The party cracked down on the T-shirts and the issue is no longer widely discussed in public, except for occasional references to the predominance of Zulu-speaking leaders in the Zuma administration’s security and justice sectors !!

WORLD NEWS : At Least more than 94 Dead in Migrant Shipwreck Off Italy

A ship carrying African migrants to Europe caught fire and capsized off the Italian island of Lampedusa on Thursday, killing at least 94 people as it spilled hundreds of passengers into the sea, officials said. Over 150 people were rescued but some 200 others were still unaccounted-for.

It was one of the deadliest accidents in recent times during the notoriously perilous Mediterranean Sea crossing from Africa for migrants seeking a new life in the European Union.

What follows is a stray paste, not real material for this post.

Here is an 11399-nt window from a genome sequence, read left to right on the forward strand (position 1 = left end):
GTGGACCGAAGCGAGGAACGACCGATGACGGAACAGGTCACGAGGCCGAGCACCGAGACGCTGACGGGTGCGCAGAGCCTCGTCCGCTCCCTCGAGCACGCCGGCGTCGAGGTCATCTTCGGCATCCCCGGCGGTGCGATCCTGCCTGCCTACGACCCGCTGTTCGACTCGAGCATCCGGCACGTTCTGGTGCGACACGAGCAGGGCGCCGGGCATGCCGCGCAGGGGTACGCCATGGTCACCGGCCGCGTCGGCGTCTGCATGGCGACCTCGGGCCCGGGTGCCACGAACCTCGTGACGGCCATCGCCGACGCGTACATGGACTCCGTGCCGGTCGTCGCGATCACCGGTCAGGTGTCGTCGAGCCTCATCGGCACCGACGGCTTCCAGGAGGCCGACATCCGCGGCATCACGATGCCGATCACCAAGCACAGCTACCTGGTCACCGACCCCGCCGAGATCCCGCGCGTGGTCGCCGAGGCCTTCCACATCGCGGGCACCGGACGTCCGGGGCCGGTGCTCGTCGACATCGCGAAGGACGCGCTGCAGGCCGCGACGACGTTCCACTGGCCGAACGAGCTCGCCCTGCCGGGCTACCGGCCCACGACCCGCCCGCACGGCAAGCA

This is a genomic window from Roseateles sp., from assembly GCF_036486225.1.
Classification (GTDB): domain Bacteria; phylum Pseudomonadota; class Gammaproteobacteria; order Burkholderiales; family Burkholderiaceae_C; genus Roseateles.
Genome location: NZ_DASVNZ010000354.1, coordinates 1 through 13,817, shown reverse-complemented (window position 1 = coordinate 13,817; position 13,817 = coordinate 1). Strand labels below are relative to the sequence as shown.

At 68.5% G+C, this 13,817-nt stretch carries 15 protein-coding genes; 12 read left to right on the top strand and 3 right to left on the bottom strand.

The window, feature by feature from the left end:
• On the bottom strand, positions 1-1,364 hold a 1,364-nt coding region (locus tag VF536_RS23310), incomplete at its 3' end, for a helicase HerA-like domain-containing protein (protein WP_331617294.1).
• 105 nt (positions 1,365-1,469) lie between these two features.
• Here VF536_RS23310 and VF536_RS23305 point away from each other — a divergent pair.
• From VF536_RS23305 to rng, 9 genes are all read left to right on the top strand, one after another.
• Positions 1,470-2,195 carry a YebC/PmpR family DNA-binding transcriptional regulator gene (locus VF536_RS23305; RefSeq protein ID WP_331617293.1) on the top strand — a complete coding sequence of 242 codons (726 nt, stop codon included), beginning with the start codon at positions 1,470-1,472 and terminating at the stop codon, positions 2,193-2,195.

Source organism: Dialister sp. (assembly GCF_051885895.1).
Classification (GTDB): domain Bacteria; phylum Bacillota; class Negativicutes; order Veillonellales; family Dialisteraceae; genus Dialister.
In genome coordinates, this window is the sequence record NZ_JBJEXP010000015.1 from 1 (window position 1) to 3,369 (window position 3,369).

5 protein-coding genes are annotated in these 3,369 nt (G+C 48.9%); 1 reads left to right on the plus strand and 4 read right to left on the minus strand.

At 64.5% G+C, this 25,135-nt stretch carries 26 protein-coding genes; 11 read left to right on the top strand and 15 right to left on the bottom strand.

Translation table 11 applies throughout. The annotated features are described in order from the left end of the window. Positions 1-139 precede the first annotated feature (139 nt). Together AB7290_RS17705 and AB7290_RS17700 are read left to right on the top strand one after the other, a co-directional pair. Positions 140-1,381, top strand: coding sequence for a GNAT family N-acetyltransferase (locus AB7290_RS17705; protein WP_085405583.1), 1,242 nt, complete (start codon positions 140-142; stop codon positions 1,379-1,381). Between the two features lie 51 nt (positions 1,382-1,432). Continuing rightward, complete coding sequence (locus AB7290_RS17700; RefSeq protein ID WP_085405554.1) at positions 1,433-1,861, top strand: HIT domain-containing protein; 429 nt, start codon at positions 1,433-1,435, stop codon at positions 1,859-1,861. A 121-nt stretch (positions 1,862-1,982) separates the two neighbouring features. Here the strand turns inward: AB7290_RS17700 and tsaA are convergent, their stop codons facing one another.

“We need only caskets, certainly not ambulances,” Pietro Bartolo, chief of health services on the island, told Radio 24. He gave the death toll of 94 but told Sky TG24 he expected that to rise as search operations continued.

“It’s an immense tragedy,” said Lampedusa Mayor Giusi Nicolini, adding that the dead included at least one child of about 3 and a pregnant woman.

Blue, white and black tarps covered the bodies at the port.

Coast guard ships, local fishing boats and helicopters from across the region were combing the waters trying to find survivors, said coast guard spokesman Marco Di Milla. The boat left from Tripoli with migrants from Eritrea, Ghana and Somalia, Di Milla said.

Antonio Candela, the government’s health commissioner for Palermo, said 159 people had been rescued, but the boat is believed to have been carrying as many as 500 people, the LaPresse news agency reported.

Nicolini said the ship had caught fire after those on board set off flares so it would be seen by passing ships. The ship apparently then capsized, spilling the passengers into the sea near Conigli island.